During the period of Harper’s mercurial ascendency, McCann-Erickson was experiencing the most lucrative decade of its history. In 1954 the agency surpassed $100 million in billings for the first time. Then, between 1955 and 1956, the agency added over $45 million worth of new business to its balance sheet. Among the new clients were the Westinghouse appliance division, Chesterfield tobacco, and Mennen personal hygiene products. However, these accounts were overshadowed by the fourth new customer gained by McCann at this time, namely, Coca-Cola. Though Coke was a large $15 million account in 1956, it was the soft drink company’s potential for future growth that made it such an attractive customer. For McCann-Erickson, Coca-Cola was an investment in the coming era of “recreation and refreshment.” Today it remains the most coveted and guarded member of McCann-Erickson’s client roster.
Also at this time McCann moved to establish itself in a variety of less conventional foreign advertising markets. Long the leading agency in Latin America and Europe, the company purchased the third largest ad firm in Australia and began to actively pursue business in the Orient. By 1960 McCann-Erickson had billings of $100 million outside the U.S., with a substantial portion coming from the Asia-Pacific area.
When Marion Harper became president of McCann-Erickson the agency was considered a research-oriented firm that took a methodical approach to its advertising. It was the “organization man’s” agency. Like Stanley Resor at the rival J. Walter Thompson company, Harper was a firm believer in the use of social science techniques in advertising. He was always looking for a way to accurately predict consumer response and had a bureaucrat’s love for statistics. In fact, he had such reverence for facts and figures that he would occasionally sacrifice loyalty for the prospect of future earnings. In one instance he voluntarily resigned the large and long-standing Chrysler account to take on the smaller but potentially more lucrative business of General Motor’s Buick division. A tireless worker, Harper would often labor at his desk for 48 hours at a stretch. He once confided in a friend, “I have been captured by what I chased.” In 1960 he took his first vacation since being hired by McCann. A year later Interpublic was established, and Harper was forced to work more feverishly than ever.
Interpublic was envisioned by Harper as a family of rival sons. The various affiliates and subsidiaries would compete against each other for accounts and would operate separately. The one thing binding them together would be their mutual membership in the holding company and their ties to the parent agency’s financial and informational resources. It was intended to be a “horizontal” system: the different Interpublic divisions could produce campaigns for competing products. The structure, though an ingenious way of getting around the conflict of interest problem that can make agency growth difficult, did not always work. For instance, Nestle’s chocolate, a long-time McCann client, left Interpublic in 1963 after the purchase of the Erwin Wasey firm brought Carnation onto the Interpublic roster. In addition, the cost of buying so many small and medium-sized ad shops, not to mention the occasional acquisition of a large agency, was prohibitive. The overhead involved in keeping the entire business operational was staggering. The rapid expansion of Interpublic required the one thing that Marion Harper’s intellect could not provide, namely, adequate management. In 1966 Harper’s sprawling conglomerate included 24 divisions, 8300 employees, a fleet of five airplanes, and billings of $711 million. Yet it rarely broke even. The following year Interpublic and Harper reached their collective nadir. The company incurred a $3 million deficit and defaulted on agreements with two New York banks. At one point in 1967 a group of investment bankers offered to buy Interpublic in its entirety for the small sum of $5 million, but the deal was never finalized.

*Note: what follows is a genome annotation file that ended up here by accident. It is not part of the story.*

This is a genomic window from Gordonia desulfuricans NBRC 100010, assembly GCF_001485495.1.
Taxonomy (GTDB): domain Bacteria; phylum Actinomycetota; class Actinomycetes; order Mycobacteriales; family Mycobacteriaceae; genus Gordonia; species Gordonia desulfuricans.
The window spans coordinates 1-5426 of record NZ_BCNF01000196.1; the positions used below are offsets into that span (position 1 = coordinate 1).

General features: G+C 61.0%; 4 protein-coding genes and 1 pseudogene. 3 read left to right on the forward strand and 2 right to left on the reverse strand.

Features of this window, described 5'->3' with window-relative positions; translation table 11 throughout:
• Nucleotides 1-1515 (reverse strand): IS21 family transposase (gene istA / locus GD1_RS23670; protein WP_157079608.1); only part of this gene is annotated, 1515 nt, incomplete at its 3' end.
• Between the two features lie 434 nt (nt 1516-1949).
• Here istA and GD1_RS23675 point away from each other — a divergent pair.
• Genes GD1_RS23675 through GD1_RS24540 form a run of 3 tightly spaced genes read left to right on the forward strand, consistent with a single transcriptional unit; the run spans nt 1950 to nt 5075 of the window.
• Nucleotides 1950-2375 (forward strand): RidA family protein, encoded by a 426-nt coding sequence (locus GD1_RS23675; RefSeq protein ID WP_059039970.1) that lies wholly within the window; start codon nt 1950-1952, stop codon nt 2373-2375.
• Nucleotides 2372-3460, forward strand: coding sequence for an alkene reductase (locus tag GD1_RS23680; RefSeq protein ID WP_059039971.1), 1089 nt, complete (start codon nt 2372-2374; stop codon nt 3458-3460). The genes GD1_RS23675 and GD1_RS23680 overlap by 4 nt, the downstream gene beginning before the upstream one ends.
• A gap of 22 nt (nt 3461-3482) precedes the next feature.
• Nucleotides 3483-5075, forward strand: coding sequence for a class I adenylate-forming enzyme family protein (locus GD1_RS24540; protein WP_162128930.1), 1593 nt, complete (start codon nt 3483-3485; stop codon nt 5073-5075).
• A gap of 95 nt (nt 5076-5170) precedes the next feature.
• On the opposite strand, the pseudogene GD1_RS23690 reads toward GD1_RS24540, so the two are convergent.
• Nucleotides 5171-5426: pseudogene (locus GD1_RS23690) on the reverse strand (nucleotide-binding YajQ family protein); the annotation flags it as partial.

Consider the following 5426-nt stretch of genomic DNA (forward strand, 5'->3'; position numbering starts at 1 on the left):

With the danger of receivership imminent, Interpublic, needed to take drastic measures to save itself. The man responsible for instituting the changes was Robert Healy. Healy had been an executive at the firm for a number of years but went into voluntary exile in Switzerland when Marion Harper began to run the firm with what has been described as reckless authority. In the Autumn of 1967 the board brought back from Geneva to reverse the mismanaged expansion that was hurting Interpublic. After Marion Harper was ousted as the chief executive officer and chairman, Healy was put in charge. Given a short time allowance by Interpublic’s creditors, Healy persuaded his employees to loan the company $3.5 million in return for convertible debentures. In addition, a number of clients agreed to pay in advance for future advertising services. These two factors permitted Interpublic to remain in business. Then, with the help of an additional $10 million in loans, the company went public in 1971.